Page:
Prostaglandin E2 constrains systemic inflammation through an innate lymphoid cell-IL-22 axis

Rodger Duffin, Richard A. O'Connor, Siobhan Crittenden, Thorsten Forster, Cunjing Yu, Xiaozhong Zheng, Danielle Smyth, Calum T. Robb, Fiona Rossi, Christos Skouras, Shaohui Tang, James Richards, Antonella Pellicoro, Richard B. Weller, Richard M. Breyer, Damian J. Mole, John P. Iredale, Stephen M. Anderton, Shuh Narumiya, Rick M. MaizelsPeter Ghazal, Sarah E. Howie, Adriano G. Rossi, Chengcan Yao

Research output: Contribution to journalArticlepeer-review

94 Citations (Scopus)

Abstract

Systemic inflammation, which results from the massive release of proinflammatory molecules into the circulatory system, is a major risk factor for severe illness, but the precise mechanisms underlying its control are not fully understood. We observed that prostaglandin E2 (PGE2), through its receptor EP4, is down-regulated in human systemic inflammatory disease. Mice with reduced PGE2 synthesis develop systemic inflammation, associated with translocation of gut bacteria, which can be prevented by treatment with EP4 agonists. Mechanistically, we demonstrate that PGE2-EP4 signaling acts directly on type 3 innate lymphoid cells (ILCs), promoting their homeostasis and driving them to produce interleukin-22 (IL-22). Disruption of the ILC-IL-22 axis impairs PGE2-mediated inhibition of systemic inflammation. Hence, the ILC-IL-22 axis is essential in protecting against gut barrier dysfunction, enabling PGE2-EP4 signaling to impede systemic inflammation.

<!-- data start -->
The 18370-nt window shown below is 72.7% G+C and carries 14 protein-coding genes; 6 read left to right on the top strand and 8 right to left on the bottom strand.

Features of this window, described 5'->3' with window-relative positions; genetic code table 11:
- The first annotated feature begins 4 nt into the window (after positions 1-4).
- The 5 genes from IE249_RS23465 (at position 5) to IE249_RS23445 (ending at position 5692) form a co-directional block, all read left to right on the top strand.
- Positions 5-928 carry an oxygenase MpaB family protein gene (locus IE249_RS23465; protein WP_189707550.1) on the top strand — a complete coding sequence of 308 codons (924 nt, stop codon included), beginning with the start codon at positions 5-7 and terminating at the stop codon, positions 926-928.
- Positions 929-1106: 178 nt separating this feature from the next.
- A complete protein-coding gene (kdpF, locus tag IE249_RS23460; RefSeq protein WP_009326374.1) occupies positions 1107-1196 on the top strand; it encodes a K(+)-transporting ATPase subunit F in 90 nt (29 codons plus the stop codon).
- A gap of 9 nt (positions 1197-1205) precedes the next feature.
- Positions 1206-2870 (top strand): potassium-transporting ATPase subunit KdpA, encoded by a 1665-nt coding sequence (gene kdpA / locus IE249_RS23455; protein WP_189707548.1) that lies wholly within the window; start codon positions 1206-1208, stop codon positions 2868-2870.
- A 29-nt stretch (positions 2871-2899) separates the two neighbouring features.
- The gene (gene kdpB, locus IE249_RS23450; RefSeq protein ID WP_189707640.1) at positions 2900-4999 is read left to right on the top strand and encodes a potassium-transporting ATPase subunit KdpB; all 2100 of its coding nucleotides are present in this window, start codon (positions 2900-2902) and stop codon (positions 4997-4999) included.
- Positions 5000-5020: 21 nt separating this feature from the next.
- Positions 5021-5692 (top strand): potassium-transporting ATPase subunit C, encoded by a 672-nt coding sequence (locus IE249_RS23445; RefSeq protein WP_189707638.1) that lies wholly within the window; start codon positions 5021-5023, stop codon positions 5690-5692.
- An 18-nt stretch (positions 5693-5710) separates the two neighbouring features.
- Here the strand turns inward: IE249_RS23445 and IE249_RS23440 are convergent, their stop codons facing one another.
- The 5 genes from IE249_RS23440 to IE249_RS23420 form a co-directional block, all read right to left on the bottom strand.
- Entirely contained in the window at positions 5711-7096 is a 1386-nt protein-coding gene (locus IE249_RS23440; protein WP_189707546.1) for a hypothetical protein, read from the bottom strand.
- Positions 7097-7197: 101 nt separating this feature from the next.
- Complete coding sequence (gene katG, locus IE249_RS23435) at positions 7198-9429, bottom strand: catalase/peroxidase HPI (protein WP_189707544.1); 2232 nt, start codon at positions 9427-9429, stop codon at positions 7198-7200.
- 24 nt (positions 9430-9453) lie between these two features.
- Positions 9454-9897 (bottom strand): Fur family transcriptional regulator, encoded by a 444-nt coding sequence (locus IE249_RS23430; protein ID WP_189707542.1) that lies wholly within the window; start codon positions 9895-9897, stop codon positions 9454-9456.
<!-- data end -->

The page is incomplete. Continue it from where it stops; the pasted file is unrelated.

Original languageEnglish
Pages (from-to)1333-1338
Number of pages6
JournalScience
Volume351
Issue number6279
DOIs
Publication statusPublished - 18 Mar 2016

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